States Join Pilot to Investigate Cases of Missing and Murdered Indigenous People

A memorial for missing and murdered Indigenous women in Concho, Oklahoma.

A memorial for missing and murdered Indigenous women in Concho, Oklahoma. AP Photo/Sue Ogrocki)

 

Connecting state and local government leaders

Federal, state, and tribal agencies will create guidelines for investigations into missing persons and murder cases where Native American or Alaska Native people are involved.

Oklahoma will be the first state to join a new federal pilot project designed to better coordinate investigations of cases involving missing or murdered Indigenous people. 

The “first of its kind pilot project” is part of a broader U.S. Department of Justice effort to reduce “the violent crime rates that seem to disproportionately impact Native American women and children,” said U.S. Attorney Trent Shores with the northern district of Oklahoma this week. The project was announced along with U.S. Attorney Brian Kuester of Oklahoma’s eastern district, as well as the Muscogee (Creek) Nation and Cherokee Nation. 

“The first step in achieving justice for missing and murdered Native Americans was acknowledging the injustice of any historical indifference to or neglect of these tragic cases,” Shores said. “Now, it is time for action to tackle this crisis head-on.”

Led by the Justice Department, the Tribal Community Response Plan will require federal, state, and tribal law enforcement agencies to work in coordination to create “culturally appropriate guidelines when investigating emergent cases.” The guidelines will include instructions for law enforcement, victim services, community outreach, and public communications. The work starts in Oklahoma, and then be rolled out in five other states: Alaska, Michigan, Minnesota, Montana and Oregon.

Last year, the Justice Department stepped up its efforts to coordinate with U.S. Attorney’s offices on the Missing and Murdered Indigenous Persons Initiative, allocating $1.5 million to hire coordinators in 11 states. Six of those states will be in the pilot. The other five are Arizona, Utah, Nevada, New Mexico, and Washington.  

The pilot will be used to create guidelines for response plans that can then be used in states across the country. Cherokee Nation Principal Chief Chuck Hoskin Jr. said that the pilot will be an “important partnership” that “will help pool our focus and resources on these cases with immediate, coordinated and professional response plans.”

Muscogee (Creek) Nation Principal Chief David Hill said he feels “these types of collaborations, in which our input is sought and utilized to craft culturally specific guidelines, are the best path forward” in addressing the crisis.

The exact number of missing and murdered Indigenous people isn’t well known, often due to failures in data collection and reporting. In 2016, the National Crime Information Center tracked 5,712 reports of missing Indigenous women and girls, but only 116 of those cases were logged into the Justice Department’s federal missing persons database.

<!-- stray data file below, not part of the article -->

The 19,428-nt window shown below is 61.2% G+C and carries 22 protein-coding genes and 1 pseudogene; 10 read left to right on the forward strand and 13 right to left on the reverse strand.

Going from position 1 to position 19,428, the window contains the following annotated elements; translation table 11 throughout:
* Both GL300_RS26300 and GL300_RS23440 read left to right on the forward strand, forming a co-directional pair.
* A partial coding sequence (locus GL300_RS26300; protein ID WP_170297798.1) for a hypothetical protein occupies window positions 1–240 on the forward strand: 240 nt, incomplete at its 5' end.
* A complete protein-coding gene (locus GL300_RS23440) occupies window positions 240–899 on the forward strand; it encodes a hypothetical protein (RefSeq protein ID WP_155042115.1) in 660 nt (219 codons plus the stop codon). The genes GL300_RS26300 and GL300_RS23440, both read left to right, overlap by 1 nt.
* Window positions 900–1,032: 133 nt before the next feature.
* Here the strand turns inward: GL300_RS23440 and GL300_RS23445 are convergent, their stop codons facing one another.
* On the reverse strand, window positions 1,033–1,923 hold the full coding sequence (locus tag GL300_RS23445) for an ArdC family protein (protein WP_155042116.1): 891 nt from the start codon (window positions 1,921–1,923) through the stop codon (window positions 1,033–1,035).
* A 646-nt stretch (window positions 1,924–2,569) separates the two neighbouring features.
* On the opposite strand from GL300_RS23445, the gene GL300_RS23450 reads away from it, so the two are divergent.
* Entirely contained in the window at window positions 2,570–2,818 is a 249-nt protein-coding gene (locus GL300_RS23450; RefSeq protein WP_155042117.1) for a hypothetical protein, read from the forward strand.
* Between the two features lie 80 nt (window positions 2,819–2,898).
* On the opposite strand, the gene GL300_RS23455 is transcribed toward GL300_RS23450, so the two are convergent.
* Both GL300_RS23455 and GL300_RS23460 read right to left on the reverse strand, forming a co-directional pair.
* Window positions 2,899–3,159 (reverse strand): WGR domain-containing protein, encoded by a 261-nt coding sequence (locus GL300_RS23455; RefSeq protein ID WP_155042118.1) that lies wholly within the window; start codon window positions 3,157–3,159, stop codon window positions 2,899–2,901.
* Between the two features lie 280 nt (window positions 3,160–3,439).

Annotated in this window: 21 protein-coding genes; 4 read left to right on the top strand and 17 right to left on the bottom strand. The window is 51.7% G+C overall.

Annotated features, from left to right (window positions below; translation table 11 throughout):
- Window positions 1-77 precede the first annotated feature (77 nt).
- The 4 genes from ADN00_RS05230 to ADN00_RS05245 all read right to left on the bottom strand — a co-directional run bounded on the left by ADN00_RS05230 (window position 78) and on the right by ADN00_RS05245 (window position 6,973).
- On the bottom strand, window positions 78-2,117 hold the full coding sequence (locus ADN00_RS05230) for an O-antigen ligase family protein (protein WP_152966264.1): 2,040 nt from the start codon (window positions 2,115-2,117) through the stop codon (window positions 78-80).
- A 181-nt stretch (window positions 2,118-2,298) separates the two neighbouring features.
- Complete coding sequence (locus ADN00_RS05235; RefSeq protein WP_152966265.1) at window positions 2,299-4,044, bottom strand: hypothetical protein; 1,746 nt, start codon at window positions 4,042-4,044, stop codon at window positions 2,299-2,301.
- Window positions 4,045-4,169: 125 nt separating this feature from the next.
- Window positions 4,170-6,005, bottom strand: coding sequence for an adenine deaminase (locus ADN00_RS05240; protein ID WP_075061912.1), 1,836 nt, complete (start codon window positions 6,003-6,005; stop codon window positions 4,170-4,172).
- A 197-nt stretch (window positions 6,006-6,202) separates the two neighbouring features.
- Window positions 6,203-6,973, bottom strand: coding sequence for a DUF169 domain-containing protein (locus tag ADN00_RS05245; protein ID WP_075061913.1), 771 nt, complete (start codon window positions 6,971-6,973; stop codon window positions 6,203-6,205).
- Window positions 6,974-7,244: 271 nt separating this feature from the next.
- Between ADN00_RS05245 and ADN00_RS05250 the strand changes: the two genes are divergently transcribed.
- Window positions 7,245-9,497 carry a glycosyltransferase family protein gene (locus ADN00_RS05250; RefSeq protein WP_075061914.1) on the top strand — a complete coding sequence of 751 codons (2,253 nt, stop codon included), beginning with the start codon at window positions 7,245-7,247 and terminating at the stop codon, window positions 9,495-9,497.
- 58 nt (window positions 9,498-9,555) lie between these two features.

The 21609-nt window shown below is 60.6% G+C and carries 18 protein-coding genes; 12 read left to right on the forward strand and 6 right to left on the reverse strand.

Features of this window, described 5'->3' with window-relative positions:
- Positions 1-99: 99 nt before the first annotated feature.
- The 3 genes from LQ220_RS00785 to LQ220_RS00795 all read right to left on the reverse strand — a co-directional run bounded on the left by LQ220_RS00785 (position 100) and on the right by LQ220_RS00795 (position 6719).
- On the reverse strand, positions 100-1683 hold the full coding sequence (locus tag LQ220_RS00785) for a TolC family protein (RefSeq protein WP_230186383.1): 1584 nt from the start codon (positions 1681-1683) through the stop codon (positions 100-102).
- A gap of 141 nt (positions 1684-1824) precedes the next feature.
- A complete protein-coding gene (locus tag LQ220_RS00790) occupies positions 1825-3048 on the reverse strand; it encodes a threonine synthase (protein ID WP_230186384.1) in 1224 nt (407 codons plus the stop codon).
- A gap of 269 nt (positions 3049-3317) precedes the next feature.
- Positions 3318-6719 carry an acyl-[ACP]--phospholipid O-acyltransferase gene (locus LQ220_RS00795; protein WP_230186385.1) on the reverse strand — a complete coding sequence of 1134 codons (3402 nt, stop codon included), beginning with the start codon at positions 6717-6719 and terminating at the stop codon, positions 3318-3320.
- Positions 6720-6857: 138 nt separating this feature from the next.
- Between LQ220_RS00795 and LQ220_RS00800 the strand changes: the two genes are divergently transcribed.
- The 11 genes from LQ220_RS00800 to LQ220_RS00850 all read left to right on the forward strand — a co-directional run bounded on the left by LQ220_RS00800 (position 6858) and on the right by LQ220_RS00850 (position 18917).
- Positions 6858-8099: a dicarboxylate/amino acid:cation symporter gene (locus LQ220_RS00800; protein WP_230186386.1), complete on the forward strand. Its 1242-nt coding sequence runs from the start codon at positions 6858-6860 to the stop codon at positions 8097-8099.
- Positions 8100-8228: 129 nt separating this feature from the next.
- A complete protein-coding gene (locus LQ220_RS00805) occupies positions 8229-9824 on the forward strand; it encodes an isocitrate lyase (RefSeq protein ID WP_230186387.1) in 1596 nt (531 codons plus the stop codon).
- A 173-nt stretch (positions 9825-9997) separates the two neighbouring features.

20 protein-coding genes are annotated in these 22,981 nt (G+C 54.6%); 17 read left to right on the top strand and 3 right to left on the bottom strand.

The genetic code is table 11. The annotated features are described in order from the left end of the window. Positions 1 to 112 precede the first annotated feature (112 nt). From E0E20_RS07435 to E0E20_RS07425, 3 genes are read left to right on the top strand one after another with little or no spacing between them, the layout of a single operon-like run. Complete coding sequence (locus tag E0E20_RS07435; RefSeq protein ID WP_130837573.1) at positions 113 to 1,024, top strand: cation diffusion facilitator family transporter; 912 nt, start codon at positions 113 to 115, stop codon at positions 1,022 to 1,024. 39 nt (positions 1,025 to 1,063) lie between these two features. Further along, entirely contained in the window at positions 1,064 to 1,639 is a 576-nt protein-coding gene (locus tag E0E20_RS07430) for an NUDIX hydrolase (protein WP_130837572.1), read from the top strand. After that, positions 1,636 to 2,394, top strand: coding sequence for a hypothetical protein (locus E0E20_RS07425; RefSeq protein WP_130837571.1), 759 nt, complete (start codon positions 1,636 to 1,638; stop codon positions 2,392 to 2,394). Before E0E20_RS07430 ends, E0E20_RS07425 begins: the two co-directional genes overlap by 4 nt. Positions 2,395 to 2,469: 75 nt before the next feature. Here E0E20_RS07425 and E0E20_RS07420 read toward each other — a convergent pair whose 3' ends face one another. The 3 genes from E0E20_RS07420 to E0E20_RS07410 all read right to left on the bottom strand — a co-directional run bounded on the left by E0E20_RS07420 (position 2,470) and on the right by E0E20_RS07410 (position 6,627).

In some counties with reservations or a high concentration of tribal members, Indigenous women are found murdered at a rate ten times the national average. Murder is the third leading cause of death among Native American and Alaska Native women.

Several states have taken steps in recent years to address the crisis. States with large tribal communities, including Wisconsin, Minnesota, and Washington, established task forces specifically focused on missing or murdered women. They are expected to analyze data, investigate cold cases, and determine policies that can bolster local law enforcement’s ability to address missing persons cases.

At the federal level, the Presidential Task Force on Missing and Murdered American Indians and Alaska Natives held a series of virtual consultations with tribes across the country this summer. President Trump also signed two laws in October—Savannah’s Act, which directs federal law enforcement to create protocols for investigating these types of cases and the Not Invisible Act, which directs the DOJ and the Department of the Interior to establish a joint commission on violent crime within and against tribal communities. 

President-elect Biden has said his administration will continue to partner with tribes and improve data collection to better address the crisis. Law enforcement experts have repeatedly said that gaps in reporting and database errors exacerbate the crisis and make it harder for both state and local agencies to investigate cases.

On May 5, the National Day of Awareness for Missing and Murdered Native Women and Girls, Biden said he would “take a comprehensive approach to protect the lives of indigenous women and girls—one that closes the data gap, supports tribes in building their own programs, expands tribal authority, grows coordination among law enforcement agencies, and expands access to culturally sensitive resources for victims and survivors.”

Emma Coleman is the assistant editor for Route Fifty.

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